The numbers are staggering, but they’re also revealing something else: Washington State Hospital is the worst.
According to a new analysis by the Kaiser Family Foundation, in the past five years, Washington State has spent $1,093 per patient on emergency room visits and $1.1 billion on hospital costs.
That’s a whopping $10,000 per resident and $30,000 a year per person.
The state spent more on emergency care and hospital costs than the average of any state in the nation, and it has spent more than any other in the country.
Washington State spends more than 10 times more on healthcare than any state.
And yet it ranks third in the U.S. for hospital costs per resident.
And that’s just for the emergency department alone.
Washington spends more on the emergency room than any of the other 50 states combined.
But those numbers are far lower when it comes to hospital stays, as the study notes: The number of hospital days spent in the emergency departments is almost three times the number of days spent at the emergency rooms.
In fact, only the top five hospitals in the state spend more than the top 10 hospitals in their respective states combined on emergency department visits and emergency room expenses.
The hospital costs and patient care costs in Washington are the worst in the states.
And they’re worse than most other states, too.
Washington state is ranked in the bottom 10 in the percentage of its population that has access to high-quality healthcare.
It’s also ranked in among the worst states for people who have difficulty getting care because of mental illness or substance abuse issues.
“We’re in the top 1 per cent, but we’re in a really bad position in the rest of the country,” said Chris Bost, the hospital’s chief operating officer.
“The bottom 10 per cent of states have better healthcare outcomes.
So it’s just a matter of, how much of a gap are we going to be able to close and close it well enough to keep this going?”
Bost said the state’s top hospital, the University of Washington, has an average wait time of about a week and a half for patients with mental health and substance abuse problems.
The Washington State Department of Health has put a cap on the number and duration of hospital stays.
The cap will rise to 2,000 hospital days by 2021, and 2,600 by 2022.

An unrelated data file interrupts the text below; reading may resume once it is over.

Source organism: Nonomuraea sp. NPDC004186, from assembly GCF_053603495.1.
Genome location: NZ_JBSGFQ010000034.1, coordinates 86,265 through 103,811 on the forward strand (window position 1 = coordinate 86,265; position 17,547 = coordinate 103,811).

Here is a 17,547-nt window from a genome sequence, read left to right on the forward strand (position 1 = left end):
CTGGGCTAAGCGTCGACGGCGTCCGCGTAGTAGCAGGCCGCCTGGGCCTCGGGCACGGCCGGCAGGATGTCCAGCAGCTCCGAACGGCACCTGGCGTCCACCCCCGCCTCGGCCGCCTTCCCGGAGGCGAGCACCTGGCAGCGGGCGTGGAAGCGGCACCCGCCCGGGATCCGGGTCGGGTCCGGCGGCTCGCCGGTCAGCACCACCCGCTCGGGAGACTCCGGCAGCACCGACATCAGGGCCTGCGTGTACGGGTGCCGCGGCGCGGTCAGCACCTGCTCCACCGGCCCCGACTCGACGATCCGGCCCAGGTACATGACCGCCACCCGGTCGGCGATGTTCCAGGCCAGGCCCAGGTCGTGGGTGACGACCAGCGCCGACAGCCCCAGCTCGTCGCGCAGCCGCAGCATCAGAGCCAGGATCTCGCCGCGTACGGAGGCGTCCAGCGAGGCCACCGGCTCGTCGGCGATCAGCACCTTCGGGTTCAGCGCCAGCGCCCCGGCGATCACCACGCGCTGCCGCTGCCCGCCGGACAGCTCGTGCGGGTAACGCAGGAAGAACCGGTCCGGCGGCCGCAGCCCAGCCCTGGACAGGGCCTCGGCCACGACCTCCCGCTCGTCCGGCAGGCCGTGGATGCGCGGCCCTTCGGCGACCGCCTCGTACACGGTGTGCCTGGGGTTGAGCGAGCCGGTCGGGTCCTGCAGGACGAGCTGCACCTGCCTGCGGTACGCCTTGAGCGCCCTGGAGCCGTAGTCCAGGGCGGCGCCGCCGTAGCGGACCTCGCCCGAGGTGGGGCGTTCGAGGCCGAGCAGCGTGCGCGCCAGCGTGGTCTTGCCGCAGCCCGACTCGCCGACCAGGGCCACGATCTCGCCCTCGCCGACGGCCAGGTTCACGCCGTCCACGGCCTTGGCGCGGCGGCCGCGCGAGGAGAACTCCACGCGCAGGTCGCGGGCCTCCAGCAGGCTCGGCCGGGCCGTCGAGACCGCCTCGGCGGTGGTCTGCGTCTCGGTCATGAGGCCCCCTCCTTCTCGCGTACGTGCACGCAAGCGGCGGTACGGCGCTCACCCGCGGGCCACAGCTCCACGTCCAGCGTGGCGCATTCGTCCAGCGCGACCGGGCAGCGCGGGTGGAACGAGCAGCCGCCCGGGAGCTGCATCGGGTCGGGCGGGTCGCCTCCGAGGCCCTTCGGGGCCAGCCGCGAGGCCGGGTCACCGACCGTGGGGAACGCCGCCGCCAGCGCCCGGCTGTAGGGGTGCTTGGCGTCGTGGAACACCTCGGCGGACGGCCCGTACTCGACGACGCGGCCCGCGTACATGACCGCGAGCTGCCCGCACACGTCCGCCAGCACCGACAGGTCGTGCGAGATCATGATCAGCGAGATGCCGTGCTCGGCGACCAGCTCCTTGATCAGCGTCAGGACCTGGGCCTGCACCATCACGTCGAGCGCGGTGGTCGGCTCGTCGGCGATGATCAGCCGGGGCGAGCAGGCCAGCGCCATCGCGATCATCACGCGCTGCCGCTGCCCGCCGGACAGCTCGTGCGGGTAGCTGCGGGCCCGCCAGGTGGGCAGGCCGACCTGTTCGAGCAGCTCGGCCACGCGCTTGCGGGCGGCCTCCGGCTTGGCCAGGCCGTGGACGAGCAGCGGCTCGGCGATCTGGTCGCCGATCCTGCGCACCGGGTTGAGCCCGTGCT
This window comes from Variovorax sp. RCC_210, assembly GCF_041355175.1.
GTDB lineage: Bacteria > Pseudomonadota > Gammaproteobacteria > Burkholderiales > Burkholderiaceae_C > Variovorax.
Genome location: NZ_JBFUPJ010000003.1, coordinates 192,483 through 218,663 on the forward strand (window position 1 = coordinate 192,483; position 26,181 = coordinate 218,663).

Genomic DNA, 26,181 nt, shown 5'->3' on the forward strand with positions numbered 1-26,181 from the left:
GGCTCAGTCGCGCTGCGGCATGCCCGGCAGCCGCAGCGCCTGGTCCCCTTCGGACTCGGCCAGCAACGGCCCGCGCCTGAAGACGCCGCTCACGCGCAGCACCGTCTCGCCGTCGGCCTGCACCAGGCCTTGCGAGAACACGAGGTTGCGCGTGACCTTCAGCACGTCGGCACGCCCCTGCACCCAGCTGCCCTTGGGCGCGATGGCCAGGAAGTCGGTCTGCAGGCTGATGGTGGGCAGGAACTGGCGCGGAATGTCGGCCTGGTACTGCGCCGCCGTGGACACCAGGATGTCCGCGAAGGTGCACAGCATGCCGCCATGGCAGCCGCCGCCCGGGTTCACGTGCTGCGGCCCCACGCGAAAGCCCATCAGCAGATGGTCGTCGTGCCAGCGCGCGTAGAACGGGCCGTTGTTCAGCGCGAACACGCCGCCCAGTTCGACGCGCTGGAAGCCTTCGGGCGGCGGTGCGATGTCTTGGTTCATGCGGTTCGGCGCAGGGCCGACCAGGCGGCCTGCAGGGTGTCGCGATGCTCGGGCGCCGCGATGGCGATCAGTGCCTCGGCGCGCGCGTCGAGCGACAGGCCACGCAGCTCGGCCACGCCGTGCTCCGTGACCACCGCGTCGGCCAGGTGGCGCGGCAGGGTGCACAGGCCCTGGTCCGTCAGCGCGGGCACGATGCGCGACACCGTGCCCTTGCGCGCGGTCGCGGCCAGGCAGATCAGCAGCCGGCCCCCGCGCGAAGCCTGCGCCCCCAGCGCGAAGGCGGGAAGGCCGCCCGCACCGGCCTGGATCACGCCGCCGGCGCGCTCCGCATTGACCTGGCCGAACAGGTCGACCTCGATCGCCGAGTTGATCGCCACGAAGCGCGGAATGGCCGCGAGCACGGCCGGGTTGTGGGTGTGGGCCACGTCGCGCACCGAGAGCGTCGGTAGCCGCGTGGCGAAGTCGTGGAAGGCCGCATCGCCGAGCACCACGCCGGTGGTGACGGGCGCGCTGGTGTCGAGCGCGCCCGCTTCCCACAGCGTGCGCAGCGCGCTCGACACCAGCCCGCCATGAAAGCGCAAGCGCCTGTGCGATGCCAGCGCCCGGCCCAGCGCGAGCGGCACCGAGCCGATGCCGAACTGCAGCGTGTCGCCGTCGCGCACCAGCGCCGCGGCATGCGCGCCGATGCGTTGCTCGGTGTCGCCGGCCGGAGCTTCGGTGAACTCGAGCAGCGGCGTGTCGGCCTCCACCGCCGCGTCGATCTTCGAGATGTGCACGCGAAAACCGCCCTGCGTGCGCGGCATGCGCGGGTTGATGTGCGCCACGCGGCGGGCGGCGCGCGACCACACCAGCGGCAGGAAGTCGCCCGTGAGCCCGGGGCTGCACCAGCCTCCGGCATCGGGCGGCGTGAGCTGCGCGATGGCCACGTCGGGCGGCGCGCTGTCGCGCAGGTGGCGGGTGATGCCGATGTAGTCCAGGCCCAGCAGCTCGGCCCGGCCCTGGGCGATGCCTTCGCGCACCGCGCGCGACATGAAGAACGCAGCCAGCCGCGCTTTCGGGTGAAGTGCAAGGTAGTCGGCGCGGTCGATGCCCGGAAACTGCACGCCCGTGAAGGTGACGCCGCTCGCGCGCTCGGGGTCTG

The goal is to provide as much care as possible for those who need it most.
The institute says the state could get there by improving its emergency department infrastructure.
“I think the key to a really great hospital is that it’s designed to be the single-site that provides the best care,” said David Hoehn, director of the Washington State Mental Health Program.
“And we’ve taken that to heart.
And we have the best emergency department in the world.
We have a very good network of physicians and nurses that do a fantastic job.
And the hospital has an excellent staff of doctors and nurses, and we’re seeing that really really help us.”
In addition to spending more on hospital care, Washington spends $1 billion per year on private insurance premiums.
According the Kaiser report, in 2013, the average premium for a state-based individual had jumped from $1 million to $2.2 million.
That compares to an average of $1 for an individual in the federal government.
And, the state spent $6.2 billion on health insurance in 2014.
Hoehrns group also reports the state spends more per capita on Medicaid than any single state in America.
Washington spent more per person than any non-metropolitan area in the entire nation in 2014, according to Kaiser.
In addition, the federal and state governments spend about $1 trillion a year on Medicaid and the Children’s Health Insurance Program.
That means the state has $2,000 in federal dollars that goes towards covering an average child in Washington State.
The study also found that Washington State is one of the worst state for people with mental illness and substance use disorders.
Washington ranks eighth in the US for mental health expenditures per capita, which is the second-highest in the United States.
That number is $1 per person for every person in the average Washington resident.
In contrast, the rest to the rest states spend $2 per person, the report found.
Mental health issues have been linked to mental illness more often than substance use.
A 2015 study by the American Psychiatric Association found that people with a diagnosis of schizophrenia are at higher risk for hospitalizations, admissions and hospitalization outcomes than people with other psychiatric diagnoses.
But that study also looked at people without a psychiatric diagnosis.
In the Washington study, people with bipolar disorder had the highest rates of hospitalizations and hospitalizations in the study.
Bost says the hospital stays and hospital treatment for people suffering from mental illness is a major factor behind the state of the state.
“Our hospital system is in crisis,” he said.